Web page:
Me, Myself and I + Dyslexia (Part 1)
When you read a blog, you want to come away more knowledgeable about a topic, gain a new perspective or at the very least laugh out loud. Let’s hope this blog about my journey with dyslexia delivers all three!
Key Fact About Dyslexia
It is estimated that 1 in 10 people have dyslexia. Please take a few seconds and let that statistic sink in.
My Early Journey with Dyslexia
As I write this blog, I am a 41-year-old dyslexic woman who has worked in marketing for 15 plus years and has had a bumpy journey embracing her dyslexic self.
I was ‘officially’ identified when I was 16, and the catalyst for me getting an assessment was that I spectacularly failed all my higher prelims. It was expected that I would be able to achieve five Highers in 5th year, which was a big undertaking, but it is what my teachers thought I should be aiming for. Throughout my school years, I had always struggled with spelling, reading and writing. My parents flagged this continually to my teachers; however, their response was always the same, she is not dyslexic. After not getting the support from the school, my parents decided to pay privately for an assessment. I still have that report. When I read it now, I realize how the education system let me down. I had to struggle and work so much harder than my peers to achieve good grades with no extra support or advice on strategies or that I was not stupid. It was just that the system unfortunately was not designed to extract the best from dyslexic brains, in fact unfortunately it often highlights their weaknesses. With exams being the determinate tool to decide if you were succeeding at school.
Not surprisingly, I left school after 5th year, as basically I had had enough. I went straight into Uni and began a degree in Accountancy. I went to Glasgow Caledonian University where they had an inclusive approach to students with dyslexia. I was given a laptop, access to software, extra time for exams, and I was allowed to use a computer during exams. It made a massive difference. At school, all I was given was extra time, and in the same room as all the other students, which at the time was humiliating, as 100+ pupils stood up to leave, and I just sat there with everyone asking, ‘why aren’t you leaving?’.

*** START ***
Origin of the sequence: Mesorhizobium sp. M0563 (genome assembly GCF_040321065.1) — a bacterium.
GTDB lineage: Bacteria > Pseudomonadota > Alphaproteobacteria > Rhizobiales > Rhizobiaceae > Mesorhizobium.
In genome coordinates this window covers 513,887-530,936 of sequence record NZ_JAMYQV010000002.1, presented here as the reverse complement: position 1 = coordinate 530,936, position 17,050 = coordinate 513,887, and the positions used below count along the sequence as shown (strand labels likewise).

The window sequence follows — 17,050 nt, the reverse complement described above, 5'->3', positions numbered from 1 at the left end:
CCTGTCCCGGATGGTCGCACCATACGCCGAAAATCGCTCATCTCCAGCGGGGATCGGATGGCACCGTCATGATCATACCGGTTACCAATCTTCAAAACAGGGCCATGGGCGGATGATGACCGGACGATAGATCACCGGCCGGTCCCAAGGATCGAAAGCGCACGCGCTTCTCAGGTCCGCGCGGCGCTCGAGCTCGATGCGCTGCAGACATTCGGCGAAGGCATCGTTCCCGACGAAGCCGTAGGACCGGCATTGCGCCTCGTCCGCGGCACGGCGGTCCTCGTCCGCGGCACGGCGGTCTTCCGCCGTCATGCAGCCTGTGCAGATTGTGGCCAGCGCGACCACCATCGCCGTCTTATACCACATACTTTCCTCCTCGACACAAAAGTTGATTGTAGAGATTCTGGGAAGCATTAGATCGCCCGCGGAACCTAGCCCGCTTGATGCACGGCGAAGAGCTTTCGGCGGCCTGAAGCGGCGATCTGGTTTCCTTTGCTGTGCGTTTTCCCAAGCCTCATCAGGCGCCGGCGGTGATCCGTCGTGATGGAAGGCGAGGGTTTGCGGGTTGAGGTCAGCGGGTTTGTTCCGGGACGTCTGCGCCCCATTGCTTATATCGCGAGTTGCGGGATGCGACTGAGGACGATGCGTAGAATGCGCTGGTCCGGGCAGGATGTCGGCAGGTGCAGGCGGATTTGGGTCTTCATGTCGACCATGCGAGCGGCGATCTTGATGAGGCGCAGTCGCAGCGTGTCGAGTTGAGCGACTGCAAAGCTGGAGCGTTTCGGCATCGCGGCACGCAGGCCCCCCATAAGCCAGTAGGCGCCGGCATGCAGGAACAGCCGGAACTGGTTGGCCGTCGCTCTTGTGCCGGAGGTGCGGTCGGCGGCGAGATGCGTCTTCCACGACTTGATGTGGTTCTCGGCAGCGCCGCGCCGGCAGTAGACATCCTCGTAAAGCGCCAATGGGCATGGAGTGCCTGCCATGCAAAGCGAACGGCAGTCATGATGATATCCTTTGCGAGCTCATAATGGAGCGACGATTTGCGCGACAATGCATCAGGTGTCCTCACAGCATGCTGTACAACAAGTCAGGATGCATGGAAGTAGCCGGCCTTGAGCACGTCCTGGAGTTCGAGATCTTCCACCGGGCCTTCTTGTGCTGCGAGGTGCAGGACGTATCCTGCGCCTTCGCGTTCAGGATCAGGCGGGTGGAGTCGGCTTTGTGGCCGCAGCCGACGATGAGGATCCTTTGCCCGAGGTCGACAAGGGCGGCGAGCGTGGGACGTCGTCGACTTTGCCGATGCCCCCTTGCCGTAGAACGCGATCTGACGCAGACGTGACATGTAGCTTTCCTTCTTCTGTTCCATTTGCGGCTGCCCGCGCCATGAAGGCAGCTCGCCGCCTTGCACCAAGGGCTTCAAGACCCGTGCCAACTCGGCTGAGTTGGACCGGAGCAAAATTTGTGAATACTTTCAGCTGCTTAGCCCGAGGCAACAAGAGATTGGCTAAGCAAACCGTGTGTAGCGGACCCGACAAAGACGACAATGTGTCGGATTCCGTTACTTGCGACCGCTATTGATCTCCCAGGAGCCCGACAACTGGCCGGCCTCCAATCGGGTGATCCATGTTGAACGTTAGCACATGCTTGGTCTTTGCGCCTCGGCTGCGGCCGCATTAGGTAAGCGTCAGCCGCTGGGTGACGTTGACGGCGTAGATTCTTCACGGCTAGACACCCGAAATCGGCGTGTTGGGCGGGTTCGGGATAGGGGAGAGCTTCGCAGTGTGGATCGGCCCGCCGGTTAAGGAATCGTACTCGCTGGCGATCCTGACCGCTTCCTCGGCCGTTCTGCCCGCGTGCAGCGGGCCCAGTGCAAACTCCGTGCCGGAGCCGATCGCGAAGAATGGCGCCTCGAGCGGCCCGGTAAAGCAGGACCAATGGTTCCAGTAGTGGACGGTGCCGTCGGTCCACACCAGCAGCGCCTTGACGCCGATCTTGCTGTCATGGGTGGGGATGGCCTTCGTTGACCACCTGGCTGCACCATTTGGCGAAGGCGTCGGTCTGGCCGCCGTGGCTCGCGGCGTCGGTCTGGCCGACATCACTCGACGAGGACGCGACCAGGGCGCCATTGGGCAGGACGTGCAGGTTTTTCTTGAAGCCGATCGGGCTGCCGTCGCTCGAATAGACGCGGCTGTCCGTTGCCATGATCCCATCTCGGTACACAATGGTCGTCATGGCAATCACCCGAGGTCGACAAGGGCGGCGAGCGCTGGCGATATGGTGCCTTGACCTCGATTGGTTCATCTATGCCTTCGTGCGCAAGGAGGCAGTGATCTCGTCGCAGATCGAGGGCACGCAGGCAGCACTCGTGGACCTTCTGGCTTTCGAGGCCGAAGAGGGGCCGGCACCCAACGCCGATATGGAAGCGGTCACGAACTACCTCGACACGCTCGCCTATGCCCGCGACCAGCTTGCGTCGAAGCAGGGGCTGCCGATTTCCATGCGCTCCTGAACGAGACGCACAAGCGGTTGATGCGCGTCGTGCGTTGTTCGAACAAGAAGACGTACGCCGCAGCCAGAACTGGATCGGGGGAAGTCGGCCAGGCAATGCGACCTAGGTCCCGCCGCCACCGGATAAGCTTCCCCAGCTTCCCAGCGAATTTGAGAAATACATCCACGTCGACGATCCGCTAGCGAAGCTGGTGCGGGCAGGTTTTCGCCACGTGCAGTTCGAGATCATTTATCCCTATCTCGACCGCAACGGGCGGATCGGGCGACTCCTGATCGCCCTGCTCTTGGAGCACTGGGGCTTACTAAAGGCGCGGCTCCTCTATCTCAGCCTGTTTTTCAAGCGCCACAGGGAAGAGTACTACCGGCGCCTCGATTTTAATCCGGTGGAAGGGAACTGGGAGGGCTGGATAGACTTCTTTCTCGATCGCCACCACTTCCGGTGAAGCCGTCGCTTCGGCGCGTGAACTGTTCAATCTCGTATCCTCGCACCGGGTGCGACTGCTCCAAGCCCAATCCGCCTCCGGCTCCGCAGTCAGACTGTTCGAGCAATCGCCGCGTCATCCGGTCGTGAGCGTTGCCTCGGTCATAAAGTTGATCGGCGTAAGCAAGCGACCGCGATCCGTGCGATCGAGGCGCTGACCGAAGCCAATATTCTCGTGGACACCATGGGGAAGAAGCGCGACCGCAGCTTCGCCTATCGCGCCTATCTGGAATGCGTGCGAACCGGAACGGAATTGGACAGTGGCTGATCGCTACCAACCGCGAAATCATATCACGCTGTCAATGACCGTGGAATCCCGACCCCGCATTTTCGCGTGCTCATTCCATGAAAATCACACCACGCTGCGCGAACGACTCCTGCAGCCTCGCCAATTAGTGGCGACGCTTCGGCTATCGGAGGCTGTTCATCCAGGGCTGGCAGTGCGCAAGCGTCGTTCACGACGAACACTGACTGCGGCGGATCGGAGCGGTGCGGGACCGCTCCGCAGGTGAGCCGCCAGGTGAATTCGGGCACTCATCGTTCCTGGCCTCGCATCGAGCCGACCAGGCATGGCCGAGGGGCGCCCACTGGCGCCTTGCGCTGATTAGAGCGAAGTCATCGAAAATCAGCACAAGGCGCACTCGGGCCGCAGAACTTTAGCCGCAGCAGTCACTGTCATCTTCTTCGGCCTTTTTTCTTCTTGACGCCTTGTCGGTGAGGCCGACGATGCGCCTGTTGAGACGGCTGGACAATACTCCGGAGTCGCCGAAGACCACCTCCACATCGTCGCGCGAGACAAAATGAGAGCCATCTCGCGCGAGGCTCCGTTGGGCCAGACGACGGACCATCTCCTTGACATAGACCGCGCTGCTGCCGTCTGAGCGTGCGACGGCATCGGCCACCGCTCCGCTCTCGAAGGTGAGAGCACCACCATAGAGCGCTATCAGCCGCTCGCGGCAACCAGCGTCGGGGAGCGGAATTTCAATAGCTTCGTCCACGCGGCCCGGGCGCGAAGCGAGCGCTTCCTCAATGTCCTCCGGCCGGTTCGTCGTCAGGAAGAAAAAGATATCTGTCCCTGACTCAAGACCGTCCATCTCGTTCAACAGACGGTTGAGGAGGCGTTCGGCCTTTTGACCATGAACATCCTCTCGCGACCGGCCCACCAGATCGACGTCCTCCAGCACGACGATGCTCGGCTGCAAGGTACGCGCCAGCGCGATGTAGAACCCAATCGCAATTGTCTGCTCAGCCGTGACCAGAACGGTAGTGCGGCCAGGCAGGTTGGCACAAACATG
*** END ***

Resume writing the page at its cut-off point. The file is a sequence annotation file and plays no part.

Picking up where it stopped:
Now, remember I was at school over 20 years ago, and there wasn’t the awareness there is now or the positive language used around the dyslexia skill set. Looking back, I can see that it was those negative and traumatic experiences I had in school, particularly secondary school, that made it that much harder for me to embrace my dyslexic self.
Fast forward, to now and I have carved out a successful career within marketing. For the majority of my working life, I have not been open about my dyslexia. This was entirely down to me not being confident about that part of myself and extremely scared of being held back from career opportunities or my peers, and managers not thinking I could deliver my objectives. Especially when you work in marketing, being able to write and proof check is a key skill.
Why the change of heart towards my dyslexia?
Well, the reason for this change in mind-set is that last year my amazing, funny and intelligent niece, Isla, received her ‘official’ identification. My sister and brother-in-law are both teachers and were very quick off the mark and engaged with the school to start the process. Isla’s attitude to being dyslexic is that it is part of her and nothing to hide or feel ashamed of and is immensely proud to be dyslexic. She understands and accepts that her brain is wired differently from most, and she wears that proudly knowing that it makes her extraordinary. This made me think, I need to embrace what I call ‘my inner Isla’. I contacted Dyslexia Scotland, where I was connected with Helen Fleming who has been amazing. I joined their volunteering team as a changemaker, with the purpose of raising awareness of dyslexia, what it means and how businesses can make their culture and working practices dyslexia friendly.
The Road to Embracing My Dyslexic Self
I have accepted that actually it is the fact that I am dyslexic that has so far led me to have a successful career. I am an excellent communicator, I strive for perfection in my work, I am a great problem solver, I embrace change, and I find it easy to see the bigger picture. So by not being open about my ‘pal’ dyslexia, I am not giving her the recognition she deserves. I am also incredibly lucky to work for a company that embraces neurodiversity. They are happy to make any adjustments that I might need and provide me with any additional tools that I need to deliver my job.
Part 2 of this blog.
Lindsay Miller, Dyslexia Changemaker
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